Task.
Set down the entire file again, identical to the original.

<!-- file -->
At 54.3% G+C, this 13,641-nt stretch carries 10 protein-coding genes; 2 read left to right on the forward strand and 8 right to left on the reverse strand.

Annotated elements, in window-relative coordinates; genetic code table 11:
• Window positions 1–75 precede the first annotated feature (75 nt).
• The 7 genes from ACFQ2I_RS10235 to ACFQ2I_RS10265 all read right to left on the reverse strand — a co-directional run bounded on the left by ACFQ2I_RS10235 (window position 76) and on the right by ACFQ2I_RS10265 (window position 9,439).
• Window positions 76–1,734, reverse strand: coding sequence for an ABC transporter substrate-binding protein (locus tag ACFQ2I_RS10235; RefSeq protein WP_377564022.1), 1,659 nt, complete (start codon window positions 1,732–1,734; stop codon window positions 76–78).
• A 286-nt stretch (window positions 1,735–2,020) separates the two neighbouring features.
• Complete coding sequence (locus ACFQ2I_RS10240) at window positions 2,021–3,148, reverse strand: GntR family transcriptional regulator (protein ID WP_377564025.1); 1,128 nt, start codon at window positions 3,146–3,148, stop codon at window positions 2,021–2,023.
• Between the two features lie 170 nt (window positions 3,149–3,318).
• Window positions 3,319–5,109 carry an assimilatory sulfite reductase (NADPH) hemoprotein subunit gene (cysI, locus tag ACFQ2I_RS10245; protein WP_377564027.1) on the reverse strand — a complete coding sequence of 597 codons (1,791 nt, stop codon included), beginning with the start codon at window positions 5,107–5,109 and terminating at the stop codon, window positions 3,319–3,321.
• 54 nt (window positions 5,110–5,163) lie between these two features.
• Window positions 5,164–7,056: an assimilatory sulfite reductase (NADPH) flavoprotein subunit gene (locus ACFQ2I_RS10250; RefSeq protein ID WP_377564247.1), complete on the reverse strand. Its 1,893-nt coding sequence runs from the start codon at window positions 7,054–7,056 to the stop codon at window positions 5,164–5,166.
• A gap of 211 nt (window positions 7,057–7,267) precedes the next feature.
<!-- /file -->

At 54.3% G+C, this 13,641-nt stretch carries 10 protein-coding genes; 2 read left to right on the forward strand and 8 right to left on the reverse strand.

Annotated elements, in window-relative coordinates; genetic code table 11:
• Window positions 1–75 precede the first annotated feature (75 nt).
• The 7 genes from ACFQ2I_RS10235 to ACFQ2I_RS10265 all read right to left on the reverse strand — a co-directional run bounded on the left by ACFQ2I_RS10235 (window position 76) and on the right by ACFQ2I_RS10265 (window position 9,439).
• Window positions 76–1,734, reverse strand: coding sequence for an ABC transporter substrate-binding protein (locus tag ACFQ2I_RS10235; RefSeq protein WP_377564022.1), 1,659 nt, complete (start codon window positions 1,732–1,734; stop codon window positions 76–78).
• A 286-nt stretch (window positions 1,735–2,020) separates the two neighbouring features.
• Complete coding sequence (locus ACFQ2I_RS10240) at window positions 2,021–3,148, reverse strand: GntR family transcriptional regulator (protein ID WP_377564025.1); 1,128 nt, start codon at window positions 3,146–3,148, stop codon at window positions 2,021–2,023.
• Between the two features lie 170 nt (window positions 3,149–3,318).
• Window positions 3,319–5,109 carry an assimilatory sulfite reductase (NADPH) hemoprotein subunit gene (cysI, locus tag ACFQ2I_RS10245; protein WP_377564027.1) on the reverse strand — a complete coding sequence of 597 codons (1,791 nt, stop codon included), beginning with the start codon at window positions 5,107–5,109 and terminating at the stop codon, window positions 3,319–3,321.
• 54 nt (window positions 5,110–5,163) lie between these two features.
• Window positions 5,164–7,056: an assimilatory sulfite reductase (NADPH) flavoprotein subunit gene (locus ACFQ2I_RS10250; RefSeq protein ID WP_377564247.1), complete on the reverse strand. Its 1,893-nt coding sequence runs from the start codon at window positions 7,054–7,056 to the stop codon at window positions 5,164–5,166.
• A gap of 211 nt (window positions 7,057–7,267) precedes the next feature.